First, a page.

Greetings Commentists, lurkers, drunkards and all general riff-raff, to another edition of the Beer Barrel. Low Commander here, filling it for make it snow as he prepares for the avalanche of Oscars previews. which turned out to be perfect timing as I found something that I really wanted to share with all of you out there.
Pure Project Brewing is located in the heart of “Beeramar,” about 20 minutes northeast of downtown San Diego in an area that has become rather saturated with craft breweries. AleSmith, Protector and Intergalactic are just the names of a few breweries that I am particularly fond of nearby, but Pure has found a way to carve out a very special niche in consistently cranking out new recipes that are truly different and incredible on a small system. You would think that the small batch system would hinder their volume, but there is such a demand for their beers that lines often form well outside and around the corner on can release dates, and there is still enough leftover for those of us not crazy enough to wait hours for beer.
Pure started as one of the first breweries to try out the Brewery Igniter program in San Diego, which essentially is a type of Shark Tank for breweries that puts those with the skill and business plan in front of investors to front capital and help startup costs, typically on a two year program. This often puts two breweries side by side in an industrial park in the space normally reserved for one to help cover costs. The program has been subject to a few failures so far, but Pure is one shinning example of success, but it should be noted that there is alleged desperation to buy themselves out to allow for expansion. Having just celebrated their two year anniversary last month, it sounds like that time is near.
Pure has impressed me tremendously in the past with a Peach Triple IPA so smooth, I swore it was a single IPA (until I tried drinking another beer and realized that my taste buds had evaporated,) an Imperial Stout brewed with Carolina Reapers that I’m still considering paying $13 for a 16oz can of and many others. Their latest can release was on my birthday two weekends ago and one of my best friends brought me a four pack as a gift. When I finally got to try it this Monday, I knew I had to breed some sort of albino shouting gorilla write about how much I liked it.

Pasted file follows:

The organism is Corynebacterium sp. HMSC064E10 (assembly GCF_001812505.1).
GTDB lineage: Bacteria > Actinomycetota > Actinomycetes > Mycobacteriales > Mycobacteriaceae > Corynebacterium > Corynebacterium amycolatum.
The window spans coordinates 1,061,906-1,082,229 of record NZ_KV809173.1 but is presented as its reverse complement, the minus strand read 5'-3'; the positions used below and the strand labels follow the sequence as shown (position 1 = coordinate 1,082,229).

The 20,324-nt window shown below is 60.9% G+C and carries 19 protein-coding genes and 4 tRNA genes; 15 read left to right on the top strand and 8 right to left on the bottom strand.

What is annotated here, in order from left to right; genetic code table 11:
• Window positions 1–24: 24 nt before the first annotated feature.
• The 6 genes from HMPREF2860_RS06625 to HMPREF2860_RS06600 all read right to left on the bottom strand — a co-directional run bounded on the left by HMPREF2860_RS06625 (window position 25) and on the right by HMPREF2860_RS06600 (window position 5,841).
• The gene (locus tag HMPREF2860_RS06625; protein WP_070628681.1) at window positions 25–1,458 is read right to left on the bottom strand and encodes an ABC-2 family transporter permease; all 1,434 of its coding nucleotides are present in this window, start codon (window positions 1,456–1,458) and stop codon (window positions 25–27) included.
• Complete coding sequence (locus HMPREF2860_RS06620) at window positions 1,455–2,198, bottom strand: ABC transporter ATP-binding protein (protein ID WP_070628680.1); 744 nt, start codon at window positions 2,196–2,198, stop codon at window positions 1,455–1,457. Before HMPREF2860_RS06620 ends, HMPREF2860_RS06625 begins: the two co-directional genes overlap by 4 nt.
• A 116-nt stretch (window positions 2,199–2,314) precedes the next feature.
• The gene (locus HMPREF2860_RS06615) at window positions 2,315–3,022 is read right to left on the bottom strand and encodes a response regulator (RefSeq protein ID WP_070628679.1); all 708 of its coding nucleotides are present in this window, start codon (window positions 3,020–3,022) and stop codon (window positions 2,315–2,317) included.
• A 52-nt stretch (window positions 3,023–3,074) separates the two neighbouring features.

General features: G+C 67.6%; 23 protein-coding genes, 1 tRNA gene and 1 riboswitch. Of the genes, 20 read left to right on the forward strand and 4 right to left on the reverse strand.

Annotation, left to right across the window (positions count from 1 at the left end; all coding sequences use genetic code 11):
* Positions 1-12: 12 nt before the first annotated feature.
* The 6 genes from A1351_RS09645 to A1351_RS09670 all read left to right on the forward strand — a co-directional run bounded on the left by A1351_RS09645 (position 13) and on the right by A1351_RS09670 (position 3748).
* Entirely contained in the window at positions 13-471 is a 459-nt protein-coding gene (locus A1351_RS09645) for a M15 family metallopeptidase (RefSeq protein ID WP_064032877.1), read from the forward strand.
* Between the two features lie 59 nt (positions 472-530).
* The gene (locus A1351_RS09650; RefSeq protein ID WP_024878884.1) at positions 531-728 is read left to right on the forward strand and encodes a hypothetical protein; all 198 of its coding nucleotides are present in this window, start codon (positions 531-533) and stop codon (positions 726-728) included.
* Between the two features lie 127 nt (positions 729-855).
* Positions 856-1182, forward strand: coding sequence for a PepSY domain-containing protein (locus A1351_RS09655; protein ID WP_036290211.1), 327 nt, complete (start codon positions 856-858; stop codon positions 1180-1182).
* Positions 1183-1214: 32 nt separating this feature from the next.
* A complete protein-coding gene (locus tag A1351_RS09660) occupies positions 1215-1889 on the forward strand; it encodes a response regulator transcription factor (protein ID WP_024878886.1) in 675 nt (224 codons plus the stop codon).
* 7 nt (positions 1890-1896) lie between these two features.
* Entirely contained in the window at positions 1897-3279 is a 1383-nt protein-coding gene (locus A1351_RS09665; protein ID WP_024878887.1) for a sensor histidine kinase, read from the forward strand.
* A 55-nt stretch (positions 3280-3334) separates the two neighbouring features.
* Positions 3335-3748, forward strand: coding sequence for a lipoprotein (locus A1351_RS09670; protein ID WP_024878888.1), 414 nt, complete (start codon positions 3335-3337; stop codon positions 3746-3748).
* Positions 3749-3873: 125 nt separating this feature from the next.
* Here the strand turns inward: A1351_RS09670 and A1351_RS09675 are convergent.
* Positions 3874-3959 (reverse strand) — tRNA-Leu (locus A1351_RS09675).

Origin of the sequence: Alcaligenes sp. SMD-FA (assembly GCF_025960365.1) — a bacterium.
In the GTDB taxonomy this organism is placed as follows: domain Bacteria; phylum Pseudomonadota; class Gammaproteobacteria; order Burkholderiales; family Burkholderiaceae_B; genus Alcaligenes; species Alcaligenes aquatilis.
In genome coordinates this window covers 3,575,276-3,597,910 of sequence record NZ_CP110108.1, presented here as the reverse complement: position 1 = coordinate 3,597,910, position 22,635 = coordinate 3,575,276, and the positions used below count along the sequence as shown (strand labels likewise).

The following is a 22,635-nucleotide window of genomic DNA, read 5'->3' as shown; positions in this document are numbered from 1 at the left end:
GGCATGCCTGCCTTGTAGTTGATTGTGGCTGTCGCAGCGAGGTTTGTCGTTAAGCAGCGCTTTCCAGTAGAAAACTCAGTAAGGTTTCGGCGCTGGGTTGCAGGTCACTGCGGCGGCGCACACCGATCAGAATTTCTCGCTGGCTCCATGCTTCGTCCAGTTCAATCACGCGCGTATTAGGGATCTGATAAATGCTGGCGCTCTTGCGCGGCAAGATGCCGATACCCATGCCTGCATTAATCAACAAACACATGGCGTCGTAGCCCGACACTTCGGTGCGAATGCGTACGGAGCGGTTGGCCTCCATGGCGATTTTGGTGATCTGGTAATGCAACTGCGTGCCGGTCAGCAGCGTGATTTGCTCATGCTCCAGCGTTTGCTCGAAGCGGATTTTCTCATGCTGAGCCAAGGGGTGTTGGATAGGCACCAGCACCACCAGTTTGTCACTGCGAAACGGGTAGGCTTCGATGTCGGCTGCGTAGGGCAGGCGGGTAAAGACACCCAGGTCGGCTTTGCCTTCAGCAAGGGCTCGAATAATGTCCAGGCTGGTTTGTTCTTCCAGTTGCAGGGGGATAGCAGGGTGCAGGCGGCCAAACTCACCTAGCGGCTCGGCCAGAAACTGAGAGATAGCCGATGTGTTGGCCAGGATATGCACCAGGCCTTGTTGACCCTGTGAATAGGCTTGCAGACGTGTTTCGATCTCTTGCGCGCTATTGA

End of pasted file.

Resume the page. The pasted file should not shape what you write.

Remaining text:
Songs of the Deep is a hazy murky style Double IPA that Pure Project collaborated with Finback Brewing (Queens, NY) to create. Made with Citra, BRU-1, and Mandaria Bavaria hops, organic grapefruit and smoked sea salt, this bad motha sits at a modest 8.5% ABV and 40 IBUs. It pours extremely murky, like a pulpy grapefruit and vodka, with no head and seemingly low carbonation. Surprisingly, the smell is fairly weak, (kinda fruity and sweet) but the taste is…
When cold, the first sip was a clean citrus, juicy sweetness that envelopes the mouth. The grapefruit really comes through my nose rather than anywhere else, but after a moment, the whole thing folds into a tingly saltiness that nearly had me lose my mind. That salty bite is so unique that the only other thing that I can compare it to is a perfectly prepared Corona or margarita with salt on the rim. It’s a powerful flavor, but it contrasts from the rest of the beer in a complimentary, non-shocking way. The beauty is, the saltiness fades out at the end and is not really present in the initial sips following until the end! It’s a god damn masterpiece!
If you live locally, this beer is worth the drive alone to the brewery, and they have so much more to offer. If you are lucky enough to find cans of this anywhere, you buy it. Even for those that don’t like your traditional West Coast IPA, I assure you that the murky/unfiltered New England styles are so vastly different from what is expected that you need to try it. They’re not piney and bitter, they’re juicy and sweet. And this is one of the best ones that I’ve ever had.
[Banner image via]